Pregnancy is associated with reduced boost in cytokine responses to SWA and SEA
The magnitude of the praziquantel-induced boost in cytokine responses (between treatment and six weeks after treatment) was compared between the praziquantel group (first-treated at enrolment during pregnancy) and the placebo group (first-treated six weeks after delivery), in order to assess the influence of pregnancy on the boost in responses.
Initial comparisons showed that the boost was lower for treatment during pregnancy than for treatment after delivery for all responses except for IL-5 and IL-13 to SWA (). Several possible sources of bias were considered in relation to this analysis because, at the time of treatment, the group first-treated after delivery (originally the placebo group) differed in several important ways from the group first-treated during pregnancy (originally the praziquantel group). The pre-treatment prevalence of hookworm was lower in the group first-treated after delivery (since 47% had already received albendazole, ); and 100% of the group first-treated after delivery received albendazole concurrently with their first praziquantel treatment, compared to 55% of those first-treated during pregnancy. However, analyses during pregnancy showed no effect of hookworm co-infection or of concurrent albendazole on the boost in ant-schistosome responses following praziquantel treatment (data not shown), so these differences were considered unlikely to bias the comparison. Pre-treatment levels of cytokine response were higher in the group first-treated after delivery. Although no major difference in enrolment schistosome infection intensity was noted between the two groups, enrolment schistosome intensity showed positive correlations with post-treatment SWA-specific IL-4 (rho=0.38 p<0.001), IL-5 (rho=0.21 p=0.05), and IL-13 (rho=0.23 p=0.039) responses. Post-treatment responses to SEA showed a tendency to negative correlations with enrolment schistosome intensity which did not attain statistically significant levels. However, after adjustment for pre-treatment cytokine responses and enrolment infection intensity the boost in responses remained markedly higher for women treated after delivery than those treated during pregnancy for all responses except IL-5, IL-13 to SWA and IL-2 to SEA ().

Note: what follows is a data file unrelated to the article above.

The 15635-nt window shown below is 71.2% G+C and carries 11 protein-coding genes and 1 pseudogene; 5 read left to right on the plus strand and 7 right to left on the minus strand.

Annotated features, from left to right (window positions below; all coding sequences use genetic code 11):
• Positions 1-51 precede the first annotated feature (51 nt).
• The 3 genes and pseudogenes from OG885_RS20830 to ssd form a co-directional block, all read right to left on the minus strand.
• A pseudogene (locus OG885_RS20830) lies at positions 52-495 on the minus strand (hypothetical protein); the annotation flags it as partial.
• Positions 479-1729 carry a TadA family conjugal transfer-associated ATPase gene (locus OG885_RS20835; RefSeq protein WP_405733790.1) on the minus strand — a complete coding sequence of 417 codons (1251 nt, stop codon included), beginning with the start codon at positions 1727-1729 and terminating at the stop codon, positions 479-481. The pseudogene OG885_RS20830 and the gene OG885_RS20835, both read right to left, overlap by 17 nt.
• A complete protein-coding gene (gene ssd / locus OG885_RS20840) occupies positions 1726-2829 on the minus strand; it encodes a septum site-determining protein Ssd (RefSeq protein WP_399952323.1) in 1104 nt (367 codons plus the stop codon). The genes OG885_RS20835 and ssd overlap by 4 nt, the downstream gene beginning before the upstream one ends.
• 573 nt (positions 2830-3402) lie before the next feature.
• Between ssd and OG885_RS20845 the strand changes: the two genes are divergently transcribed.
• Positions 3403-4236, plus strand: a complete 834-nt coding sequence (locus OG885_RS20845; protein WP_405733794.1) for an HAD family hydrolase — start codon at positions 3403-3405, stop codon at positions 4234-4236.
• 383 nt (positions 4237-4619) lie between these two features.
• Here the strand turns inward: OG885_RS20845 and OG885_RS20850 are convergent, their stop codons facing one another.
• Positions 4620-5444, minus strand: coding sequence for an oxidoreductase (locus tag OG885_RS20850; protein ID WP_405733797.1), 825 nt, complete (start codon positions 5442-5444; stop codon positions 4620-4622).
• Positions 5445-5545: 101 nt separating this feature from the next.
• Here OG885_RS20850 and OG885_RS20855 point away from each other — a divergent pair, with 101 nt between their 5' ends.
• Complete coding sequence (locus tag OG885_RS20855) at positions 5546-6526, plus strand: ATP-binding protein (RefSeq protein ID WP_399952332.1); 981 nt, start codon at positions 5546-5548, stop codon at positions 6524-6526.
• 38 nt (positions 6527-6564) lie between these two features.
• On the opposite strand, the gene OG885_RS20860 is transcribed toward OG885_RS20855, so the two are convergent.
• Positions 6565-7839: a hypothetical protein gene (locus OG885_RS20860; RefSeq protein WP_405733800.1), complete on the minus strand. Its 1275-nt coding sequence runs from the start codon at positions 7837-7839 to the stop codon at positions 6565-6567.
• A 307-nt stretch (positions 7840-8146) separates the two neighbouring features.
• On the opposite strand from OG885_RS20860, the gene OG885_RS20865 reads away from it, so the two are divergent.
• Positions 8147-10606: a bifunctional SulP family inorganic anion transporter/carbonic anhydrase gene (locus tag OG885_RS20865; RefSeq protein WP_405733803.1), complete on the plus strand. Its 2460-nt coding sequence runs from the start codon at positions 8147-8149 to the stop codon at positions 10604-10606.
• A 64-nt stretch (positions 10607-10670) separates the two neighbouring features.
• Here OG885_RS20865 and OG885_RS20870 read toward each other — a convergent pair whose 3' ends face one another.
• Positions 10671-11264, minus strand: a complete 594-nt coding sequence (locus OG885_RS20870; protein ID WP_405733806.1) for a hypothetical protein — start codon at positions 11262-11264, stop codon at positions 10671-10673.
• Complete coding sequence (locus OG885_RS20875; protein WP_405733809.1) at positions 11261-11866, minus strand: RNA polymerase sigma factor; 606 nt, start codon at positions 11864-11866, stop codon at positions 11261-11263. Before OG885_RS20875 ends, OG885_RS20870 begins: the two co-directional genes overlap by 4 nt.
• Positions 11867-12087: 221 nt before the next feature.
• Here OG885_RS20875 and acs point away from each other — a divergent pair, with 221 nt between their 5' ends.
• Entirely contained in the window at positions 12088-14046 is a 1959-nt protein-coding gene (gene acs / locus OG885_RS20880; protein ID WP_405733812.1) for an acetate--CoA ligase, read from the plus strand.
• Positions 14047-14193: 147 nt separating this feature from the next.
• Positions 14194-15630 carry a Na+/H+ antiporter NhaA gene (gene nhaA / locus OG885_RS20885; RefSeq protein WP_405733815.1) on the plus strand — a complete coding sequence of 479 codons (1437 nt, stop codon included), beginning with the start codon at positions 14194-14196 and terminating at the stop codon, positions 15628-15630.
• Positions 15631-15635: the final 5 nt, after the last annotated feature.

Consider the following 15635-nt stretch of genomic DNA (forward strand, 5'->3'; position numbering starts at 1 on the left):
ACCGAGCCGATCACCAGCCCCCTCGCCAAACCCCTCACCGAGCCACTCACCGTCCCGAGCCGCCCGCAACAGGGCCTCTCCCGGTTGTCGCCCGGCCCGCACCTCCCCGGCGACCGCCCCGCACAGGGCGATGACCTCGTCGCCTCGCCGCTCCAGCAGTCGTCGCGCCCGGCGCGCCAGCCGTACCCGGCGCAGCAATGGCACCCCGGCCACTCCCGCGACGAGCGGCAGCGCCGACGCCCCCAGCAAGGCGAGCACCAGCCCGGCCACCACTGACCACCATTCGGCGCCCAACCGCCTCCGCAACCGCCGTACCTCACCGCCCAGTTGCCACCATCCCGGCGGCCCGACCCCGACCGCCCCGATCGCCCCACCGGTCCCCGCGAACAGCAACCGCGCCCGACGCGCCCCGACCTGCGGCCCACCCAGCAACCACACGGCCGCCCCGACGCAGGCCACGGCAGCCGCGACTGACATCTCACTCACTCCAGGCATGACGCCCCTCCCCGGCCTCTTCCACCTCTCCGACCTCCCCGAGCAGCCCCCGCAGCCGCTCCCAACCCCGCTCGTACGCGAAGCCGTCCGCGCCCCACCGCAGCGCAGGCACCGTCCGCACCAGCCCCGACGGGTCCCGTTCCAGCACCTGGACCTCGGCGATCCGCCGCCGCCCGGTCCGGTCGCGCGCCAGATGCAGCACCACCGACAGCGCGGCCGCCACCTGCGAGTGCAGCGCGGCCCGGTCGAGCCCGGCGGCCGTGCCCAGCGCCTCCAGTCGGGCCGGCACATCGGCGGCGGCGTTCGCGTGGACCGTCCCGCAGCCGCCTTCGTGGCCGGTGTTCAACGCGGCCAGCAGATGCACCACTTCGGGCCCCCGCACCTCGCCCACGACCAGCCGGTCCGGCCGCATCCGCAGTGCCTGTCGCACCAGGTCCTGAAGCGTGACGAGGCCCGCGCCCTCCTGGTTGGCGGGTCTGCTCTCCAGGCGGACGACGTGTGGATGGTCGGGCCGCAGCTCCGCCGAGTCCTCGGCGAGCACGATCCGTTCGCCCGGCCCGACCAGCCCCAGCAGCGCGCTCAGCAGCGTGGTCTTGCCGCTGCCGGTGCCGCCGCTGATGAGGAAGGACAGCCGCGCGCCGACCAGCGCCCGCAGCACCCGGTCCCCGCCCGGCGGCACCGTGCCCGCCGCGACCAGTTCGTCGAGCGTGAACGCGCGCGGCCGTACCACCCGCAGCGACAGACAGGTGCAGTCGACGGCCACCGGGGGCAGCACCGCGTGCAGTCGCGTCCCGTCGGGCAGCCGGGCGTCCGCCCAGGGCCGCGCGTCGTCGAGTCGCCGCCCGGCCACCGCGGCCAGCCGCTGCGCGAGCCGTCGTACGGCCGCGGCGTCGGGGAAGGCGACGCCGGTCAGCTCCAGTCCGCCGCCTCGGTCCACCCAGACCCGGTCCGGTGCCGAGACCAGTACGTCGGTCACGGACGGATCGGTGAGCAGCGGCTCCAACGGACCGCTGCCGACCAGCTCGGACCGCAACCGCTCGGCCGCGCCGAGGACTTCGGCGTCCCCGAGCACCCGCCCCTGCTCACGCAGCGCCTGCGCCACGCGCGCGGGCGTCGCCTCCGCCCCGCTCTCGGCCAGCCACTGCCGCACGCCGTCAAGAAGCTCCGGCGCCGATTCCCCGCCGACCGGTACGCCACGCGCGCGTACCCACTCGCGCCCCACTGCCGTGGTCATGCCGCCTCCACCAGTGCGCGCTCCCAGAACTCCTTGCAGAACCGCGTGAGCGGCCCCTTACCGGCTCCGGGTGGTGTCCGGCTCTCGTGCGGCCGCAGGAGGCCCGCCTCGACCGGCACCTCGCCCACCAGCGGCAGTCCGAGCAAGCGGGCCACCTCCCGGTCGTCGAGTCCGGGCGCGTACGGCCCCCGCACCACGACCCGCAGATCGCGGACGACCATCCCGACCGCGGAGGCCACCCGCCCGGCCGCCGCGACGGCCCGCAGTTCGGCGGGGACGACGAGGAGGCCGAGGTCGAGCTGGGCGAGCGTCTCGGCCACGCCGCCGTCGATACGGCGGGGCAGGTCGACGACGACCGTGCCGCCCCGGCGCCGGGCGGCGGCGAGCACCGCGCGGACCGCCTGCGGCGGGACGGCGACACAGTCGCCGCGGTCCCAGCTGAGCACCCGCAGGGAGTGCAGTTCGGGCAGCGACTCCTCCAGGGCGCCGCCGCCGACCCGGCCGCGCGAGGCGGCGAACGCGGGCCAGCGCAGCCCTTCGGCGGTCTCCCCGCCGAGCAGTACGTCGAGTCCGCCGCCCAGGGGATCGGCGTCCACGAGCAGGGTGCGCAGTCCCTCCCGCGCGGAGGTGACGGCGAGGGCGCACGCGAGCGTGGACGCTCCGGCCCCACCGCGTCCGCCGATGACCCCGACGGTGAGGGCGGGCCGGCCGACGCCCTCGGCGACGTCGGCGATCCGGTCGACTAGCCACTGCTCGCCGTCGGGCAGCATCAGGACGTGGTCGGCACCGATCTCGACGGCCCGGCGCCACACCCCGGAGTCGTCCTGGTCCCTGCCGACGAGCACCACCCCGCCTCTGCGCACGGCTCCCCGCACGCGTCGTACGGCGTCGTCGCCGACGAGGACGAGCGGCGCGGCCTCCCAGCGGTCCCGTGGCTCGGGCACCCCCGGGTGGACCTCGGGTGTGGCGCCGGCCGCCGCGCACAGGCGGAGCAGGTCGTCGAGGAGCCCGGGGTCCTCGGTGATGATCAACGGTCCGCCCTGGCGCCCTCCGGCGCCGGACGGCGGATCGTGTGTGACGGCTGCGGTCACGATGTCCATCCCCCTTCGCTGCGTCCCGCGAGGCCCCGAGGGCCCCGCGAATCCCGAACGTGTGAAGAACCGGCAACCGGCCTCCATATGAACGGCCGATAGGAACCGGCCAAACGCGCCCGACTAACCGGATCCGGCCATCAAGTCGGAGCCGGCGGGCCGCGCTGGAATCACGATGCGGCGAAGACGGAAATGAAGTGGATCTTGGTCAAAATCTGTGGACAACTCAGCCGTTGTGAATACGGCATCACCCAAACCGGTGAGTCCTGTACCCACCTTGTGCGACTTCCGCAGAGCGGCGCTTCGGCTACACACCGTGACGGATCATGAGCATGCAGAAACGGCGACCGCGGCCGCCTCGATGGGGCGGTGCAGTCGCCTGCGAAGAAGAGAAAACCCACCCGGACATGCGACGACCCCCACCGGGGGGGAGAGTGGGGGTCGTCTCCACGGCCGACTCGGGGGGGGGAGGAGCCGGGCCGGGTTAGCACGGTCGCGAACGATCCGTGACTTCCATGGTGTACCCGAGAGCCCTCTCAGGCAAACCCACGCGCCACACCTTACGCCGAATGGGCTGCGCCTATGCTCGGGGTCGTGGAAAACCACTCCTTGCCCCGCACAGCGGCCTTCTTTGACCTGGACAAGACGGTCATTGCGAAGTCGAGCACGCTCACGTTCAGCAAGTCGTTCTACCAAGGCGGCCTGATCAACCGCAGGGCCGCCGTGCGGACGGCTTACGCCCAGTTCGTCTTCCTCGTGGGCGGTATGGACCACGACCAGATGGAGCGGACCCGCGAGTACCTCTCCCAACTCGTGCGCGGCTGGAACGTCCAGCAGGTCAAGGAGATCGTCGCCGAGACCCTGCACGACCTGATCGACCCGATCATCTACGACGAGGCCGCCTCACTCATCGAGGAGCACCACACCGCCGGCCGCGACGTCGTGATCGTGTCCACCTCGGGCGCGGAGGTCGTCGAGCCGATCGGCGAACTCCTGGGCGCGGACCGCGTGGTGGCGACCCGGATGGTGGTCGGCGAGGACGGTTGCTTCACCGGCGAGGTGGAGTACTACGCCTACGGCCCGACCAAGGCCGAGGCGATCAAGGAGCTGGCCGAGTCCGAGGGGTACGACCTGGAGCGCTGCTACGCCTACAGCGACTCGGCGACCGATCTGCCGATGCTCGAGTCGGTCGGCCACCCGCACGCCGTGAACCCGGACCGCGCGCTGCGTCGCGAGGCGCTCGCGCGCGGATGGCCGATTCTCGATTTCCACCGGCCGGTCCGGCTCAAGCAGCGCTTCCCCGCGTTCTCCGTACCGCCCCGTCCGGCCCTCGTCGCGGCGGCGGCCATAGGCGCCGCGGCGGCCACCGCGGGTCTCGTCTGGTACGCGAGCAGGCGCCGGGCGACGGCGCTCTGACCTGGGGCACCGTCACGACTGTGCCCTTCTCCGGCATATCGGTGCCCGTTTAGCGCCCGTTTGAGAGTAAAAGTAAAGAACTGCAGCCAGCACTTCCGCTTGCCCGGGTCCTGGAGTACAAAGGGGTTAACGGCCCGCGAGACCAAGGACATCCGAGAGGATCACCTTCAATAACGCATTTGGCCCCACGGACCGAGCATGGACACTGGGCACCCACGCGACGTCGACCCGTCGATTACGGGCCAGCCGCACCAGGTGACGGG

Comparison of the change in cytokine responses to SWA and SEA at six weeks following praziquantel treatment during pregnancy or after delivery; adjusted for pre-treatment cytokine responses and S. mansoni infection intensity
In keeping with the suppression of responses during pregnancy and the reduced boost in response following treatment during pregnancy, all six-week-post-treatment responses were lower following treatment during pregnancy than following treatment after delivery. However, among women first-treated during pregnancy, the responses had increased at six weeks after delivery and were not significantly different from the responses at six weeks post-treatment among those first-treated after delivery; except IL-4 and IL-10 to SWA which were still lower among women first-treated during pregnancy than among women first-treated after delivery (p=0.002 for IL4 and 0.008 for IL-10).
Pregnancy is not associated with reduced cure rate
To address the hypothesis that suppression of the boost in immune response during pregnancy is associated with reduced cure rate, infection intensity at six weeks after treatment was compared between the group first-treated during pregnancy and the group first-treated after delivery. Of the 80 women in the group first-treated during pregnancy accessed for cytokine responses at six weeks following treatment, 68 (85.0%) did not have egg detected in their stool, eight (10.0%) had light infection, three (3.8%) had moderate infection and one (1.2%) still had heavy infection. Of the 77 women in the group first-treated after delivery, eggs were not detected in 68/76 (89.5%) of the women and 8/76 (10.5%) still had light infection. One of the women did not submit a stool sample at six weeks after the treatment. The difference in post-treatment infection intensity was not statistically significant (p=0.27).